Post-Traumatic Stress Disorder – PTSD

Post-traumatic stress disorder (PTSD) develops after a terrifying ordeal that involved physical harm or the threat of physical harm. The person who develops PTSD may have been the one harmed, witnessed a loved one harmed, or the person may have witnessed a harmful event that happened to loved ones or strangers.

PTSD was first brought to public attention in relation to war veterans, but it can result from a variety of traumatic incidents, such as:

  • Child Abuse
  • Physical Abuse
  • Sexual Abuse
  • Rape
  • Being Kidnapped
  • Held Captive Mugging
  • Car Accidents
  • Train Wrecks
  • Plane Crashes, Bombings
  • Natural Disasters

Symptoms of PTSD usually fall into 3 areas:

  • Re-experiencing Symptoms: People with PTSD may repeatedly relive the trauma in their thoughts during the day and in nightmares when they sleep. Memories and images of the traumatic events are called flashbacks. They occur suddenly, at any time and without obvious cause.  Flashbacks may consist of, sounds, smells, or feelings, and are often triggered by ordinary occurrences, such as a door slamming or a car backfiring.  A person having a flashback may lose touch with reality and believe that the traumatic incident is happening all over again. Flashbacks are often accompanied by intense emotions, such as grief, guilt, fear, or anger. Sometimes they can be so vivid a person believes the trauma is actually reoccurring.  1
  • Avoidance Symptoms: Some traumatized individuals may avoid situations that remind them of the original incident. They may feel numb, emotionless, or withdraw into themselves in order to shut out the painful memories and feelings.  Friends and family can feel rejected, as PTSD victims may be unable to show affection and emotion.   Trauma anniversaries dates are often very difficult for PTSD sufferers.
  • Arousal Symptoms: Trauma sufferers fearing further trauma are always on the alert.  They may be on guard, jumpy, unable to sleep, angry, irritable. They may startle easily, become emotionally numb (especially in relation to people with whom they used to be close), lose interest in things they used to enjoy, have trouble feeling affectionate, be irritable, become aggressive, or even violent.  Many also have concentration and memory problems.

PTSD affects about 7.7 million American adults, but it can occur at any age, including childhood. Women are more likely to develop PTSD than men, and there is some evidence that susceptibility to the disorder may run in families. PTSD is often accompanied by depression, substance abuse, or one or more of the other anxiety disorders.

Today we have medications and psychotherapy that will effectively treat the symptoms of PTSD,

A Harvard trained Psychiatrist, Dr. Kittay  sees patients who need Psychiatric care for  Depression, Anxiety, Bipolar Disorders, PTSD and ADHD.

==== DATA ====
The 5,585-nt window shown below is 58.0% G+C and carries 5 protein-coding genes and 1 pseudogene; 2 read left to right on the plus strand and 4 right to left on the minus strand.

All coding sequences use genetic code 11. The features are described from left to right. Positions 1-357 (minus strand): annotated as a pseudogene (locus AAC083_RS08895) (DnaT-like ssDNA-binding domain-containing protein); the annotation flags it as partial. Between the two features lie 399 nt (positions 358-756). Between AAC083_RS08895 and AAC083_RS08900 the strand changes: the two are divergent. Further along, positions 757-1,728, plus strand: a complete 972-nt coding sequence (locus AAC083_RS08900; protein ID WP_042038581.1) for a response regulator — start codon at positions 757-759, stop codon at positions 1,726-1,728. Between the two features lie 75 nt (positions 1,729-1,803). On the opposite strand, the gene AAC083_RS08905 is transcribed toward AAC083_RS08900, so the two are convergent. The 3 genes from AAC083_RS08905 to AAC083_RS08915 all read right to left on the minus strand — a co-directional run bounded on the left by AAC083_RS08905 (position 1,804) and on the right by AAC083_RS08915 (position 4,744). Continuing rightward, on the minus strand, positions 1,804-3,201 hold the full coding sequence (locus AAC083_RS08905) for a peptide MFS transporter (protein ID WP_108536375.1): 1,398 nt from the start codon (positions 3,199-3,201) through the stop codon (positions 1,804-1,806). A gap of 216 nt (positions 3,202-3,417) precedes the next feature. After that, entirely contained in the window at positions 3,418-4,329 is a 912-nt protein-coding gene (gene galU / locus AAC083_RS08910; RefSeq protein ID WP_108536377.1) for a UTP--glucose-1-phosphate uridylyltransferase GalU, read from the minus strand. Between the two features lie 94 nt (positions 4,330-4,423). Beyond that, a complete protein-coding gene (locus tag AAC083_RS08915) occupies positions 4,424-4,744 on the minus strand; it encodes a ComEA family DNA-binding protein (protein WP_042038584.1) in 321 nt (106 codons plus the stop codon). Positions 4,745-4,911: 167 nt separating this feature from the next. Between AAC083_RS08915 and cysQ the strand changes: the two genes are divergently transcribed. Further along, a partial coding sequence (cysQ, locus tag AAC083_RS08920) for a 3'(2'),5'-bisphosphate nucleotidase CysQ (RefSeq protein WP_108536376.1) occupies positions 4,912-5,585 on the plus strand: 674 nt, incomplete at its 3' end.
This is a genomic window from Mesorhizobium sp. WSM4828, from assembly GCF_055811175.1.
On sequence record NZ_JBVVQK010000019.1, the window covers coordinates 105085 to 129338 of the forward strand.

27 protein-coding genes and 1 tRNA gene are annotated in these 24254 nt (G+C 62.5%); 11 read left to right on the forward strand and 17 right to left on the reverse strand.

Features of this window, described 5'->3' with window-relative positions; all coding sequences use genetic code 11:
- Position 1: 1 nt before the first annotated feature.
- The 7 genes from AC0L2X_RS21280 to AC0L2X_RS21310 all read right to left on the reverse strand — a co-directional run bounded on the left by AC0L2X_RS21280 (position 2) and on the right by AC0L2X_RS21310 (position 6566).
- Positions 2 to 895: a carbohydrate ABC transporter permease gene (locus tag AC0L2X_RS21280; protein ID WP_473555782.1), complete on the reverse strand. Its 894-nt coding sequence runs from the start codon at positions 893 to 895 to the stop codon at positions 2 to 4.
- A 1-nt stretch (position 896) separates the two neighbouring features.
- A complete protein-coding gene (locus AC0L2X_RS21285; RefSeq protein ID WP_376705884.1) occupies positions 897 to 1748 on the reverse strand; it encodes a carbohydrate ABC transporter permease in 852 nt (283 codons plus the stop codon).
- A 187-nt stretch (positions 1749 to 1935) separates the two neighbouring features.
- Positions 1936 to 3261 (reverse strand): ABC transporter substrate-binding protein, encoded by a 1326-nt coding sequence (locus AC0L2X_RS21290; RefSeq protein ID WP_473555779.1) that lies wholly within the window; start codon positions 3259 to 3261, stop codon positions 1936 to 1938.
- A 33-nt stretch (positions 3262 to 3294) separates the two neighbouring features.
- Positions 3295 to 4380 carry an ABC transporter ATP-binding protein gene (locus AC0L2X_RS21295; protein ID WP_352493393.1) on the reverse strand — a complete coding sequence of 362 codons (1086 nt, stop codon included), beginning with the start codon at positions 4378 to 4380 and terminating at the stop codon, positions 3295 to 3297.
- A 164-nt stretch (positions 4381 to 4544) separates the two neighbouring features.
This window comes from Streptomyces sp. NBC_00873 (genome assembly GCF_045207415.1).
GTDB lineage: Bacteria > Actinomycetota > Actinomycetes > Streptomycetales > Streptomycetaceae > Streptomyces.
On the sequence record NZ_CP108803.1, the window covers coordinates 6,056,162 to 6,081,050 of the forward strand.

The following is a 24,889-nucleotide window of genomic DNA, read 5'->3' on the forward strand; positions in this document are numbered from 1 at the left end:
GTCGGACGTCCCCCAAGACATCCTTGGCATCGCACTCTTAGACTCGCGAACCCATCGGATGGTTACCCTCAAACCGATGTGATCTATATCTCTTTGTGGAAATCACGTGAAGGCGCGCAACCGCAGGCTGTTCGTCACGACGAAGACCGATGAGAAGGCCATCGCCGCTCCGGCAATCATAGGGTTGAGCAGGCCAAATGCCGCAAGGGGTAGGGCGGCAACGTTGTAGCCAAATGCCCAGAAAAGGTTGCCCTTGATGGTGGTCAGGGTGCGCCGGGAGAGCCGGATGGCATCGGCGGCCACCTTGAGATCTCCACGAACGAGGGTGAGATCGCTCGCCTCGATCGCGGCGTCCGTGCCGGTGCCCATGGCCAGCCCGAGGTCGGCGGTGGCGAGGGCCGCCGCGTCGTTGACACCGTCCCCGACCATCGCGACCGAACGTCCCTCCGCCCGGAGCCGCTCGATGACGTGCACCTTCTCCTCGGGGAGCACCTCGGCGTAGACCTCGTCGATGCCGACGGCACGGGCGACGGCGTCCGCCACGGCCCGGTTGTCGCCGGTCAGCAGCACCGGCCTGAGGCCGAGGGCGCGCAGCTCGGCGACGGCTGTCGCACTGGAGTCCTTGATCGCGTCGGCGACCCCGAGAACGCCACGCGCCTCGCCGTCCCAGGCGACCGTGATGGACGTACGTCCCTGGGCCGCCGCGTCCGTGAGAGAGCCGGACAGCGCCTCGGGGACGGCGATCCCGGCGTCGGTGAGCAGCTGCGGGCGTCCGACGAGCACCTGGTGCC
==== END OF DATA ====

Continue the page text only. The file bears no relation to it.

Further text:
Dr. Michael J. Kittay, MD, Harvard Trained Psychiatrist

  • Harvard Trained Psychiatrist providing Comprehensive Psychiatric Care for Adults
  • Experienced and Skilled Diagnostician and Psycho-pharmacologist
  • Psychiatric management of Depression, Anxiety, Post-Traumatic Stress, ADHD, Bipolar, Eating and other Mental Health Disorders
Dr. Kittay is a Harvard University trained Psychiatrist and medical doctor who treats all psychiatric and mental health disorders, including Depression, Anxiety, Attention Deficit Disorder, Sleep Disorders, and PTSD. Dr. Kittay is an experienced and skilled diagnostician and psycho-pharmacologist. His training has helped him develop a unique understanding of the interrelationships of psychiatry and medicine, and the insight and skill to provide his patients unsurpassed compassionate care.

Our Approach to Psychiatric Treatment

  • The initial psychiatric evaluation is a comprehensive consultation that includes taking a thorough medical and psychiatric history. You will complete testing for psychiatric disorders including mood, anxiety, bipolar, PTSD and ADHD.
  • This in-depth evaluation guides diagnosis which guides treatment. Because it may take several weeks before psychiatric medications work, a correct diagnosis and choosing the right medication is especially important. Otherwise it will be difficult to know if a medication will be effective or if it is being dosed properly. Getting it right the first time means you feel better sooner.
  • We are as concerned as you are about which medications and how much medication you are taking. We are careful to prescribe the least number of medications at the lowest doses that will be effective. You are always part of the team who makes medication decisions.
  • We recommend evidence based non medication strategies to compliment medications. This helps speed up the recovery process and minimizes the use of medications.
  • Our goal is to make you the best version of yourself possible.

Contact us now for more information or to schedule an appointment.